Thursday, February 7, 2013


Just a little something that I wrote while I was awake at 4am this morning.
Everything was fuzzy.  Like the radio station is slightly out of range fuzzy or the tv antenna isn’t quite receiving the signal fuzzy.  And everything was moving.  I don’t mean the people.  I mean the ground, the bleachers, me.  I was moving.  I was moving and I wasn’t aware that I was moving.  I had stopped as soon as I got to my seat.  Or at least, I thought I did.

Someone was calling my name.  It sounded familiar, but distant.  Kind of like a dream.  I didn’t think that it was real at first; I thought that it was all in my head.  Until…

Until that voice was in my ear, screaming my name, begging me to answer it.  Asking me repeatedly if I was okay.  I think I mutter a weak ‘yes,’ or at least attempted to do so.

Everything was spinning, blurry.  Music was playing.  People were staring.  I was confused.  The notes, they sounded so familiar to me and I tried to figure out what they were, and then I was falling.

The closest stable object to me was China.  I grabbed onto her arm and lowered myself to sit on the bleacher.  She sat next to me, looking at me with her big, concerned eyes that I was so familiar with.  And then the voice was back.  Questioning.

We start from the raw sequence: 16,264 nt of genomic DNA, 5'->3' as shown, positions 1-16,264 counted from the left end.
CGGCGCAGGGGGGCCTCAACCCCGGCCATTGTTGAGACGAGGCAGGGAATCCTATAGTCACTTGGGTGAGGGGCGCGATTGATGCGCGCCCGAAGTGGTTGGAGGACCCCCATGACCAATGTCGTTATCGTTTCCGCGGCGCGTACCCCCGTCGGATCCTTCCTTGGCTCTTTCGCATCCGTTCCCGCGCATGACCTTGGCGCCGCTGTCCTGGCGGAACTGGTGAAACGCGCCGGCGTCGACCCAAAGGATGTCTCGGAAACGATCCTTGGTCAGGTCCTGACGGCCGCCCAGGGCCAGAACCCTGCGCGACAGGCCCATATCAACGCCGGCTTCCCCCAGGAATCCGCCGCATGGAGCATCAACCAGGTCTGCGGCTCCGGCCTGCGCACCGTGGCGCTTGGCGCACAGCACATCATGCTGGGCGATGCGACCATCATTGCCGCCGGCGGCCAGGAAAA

Yes, I was okay.  Yes, I had eaten more than the meal before the game.  Yes, I didn’t need to go talk to a band director and go home.  No, I wasn’t dizzy; I only stood up too fast this one time.  I was fine, promise.

But what she didn’t know was that I had only eaten once in the past two days and that was the ‘meal’ right before we headed to rehearsal.  Or that I’d spent the ten minutes right before rehearsal in the bathroom throwing up.  She didn’t know that my mother had been asking questions, bringing up accusations, telling me I wasn’t eating enough.  And she definitely didn’t know that I was extremely tired and dizzy and in pain.

My heart was beating loudly in my ears.  Crazy loud.  So loud that I was absolutely positive that everyone in our 218 member band could hear it.  I candidly took my pulse.  Fast.  Entirely too fast.  And extremely erratic.  This wasn’t good, I thought.

That’s the last thing I remember.

I was suddenly sitting on a chair in the band room.  I wasn’t entirely sure how I had gotten there.  But since only China was around, I figured that it must not have been because I passed out.  Thank goodness.  People couldn’t know my secret.

He sat down across from me, the teacher.  He looked at me.  I looked at him.  It was sufficiently awkward.  Words came out of his mouth, but I couldn’t hear them over the heartbeat in my ears.  He looked concerned.  China looked worried.  I tried harder to focus.  But everything was spinning and blurry and I didn’t know how I got there.

I mumbled something about needing a drink of water.  They both nodded.  They watched as I stood up, attempted to take a step forward and almost fainted.

I had an eating disorder.
It was obvious.
To them.

It would never be obvious to me.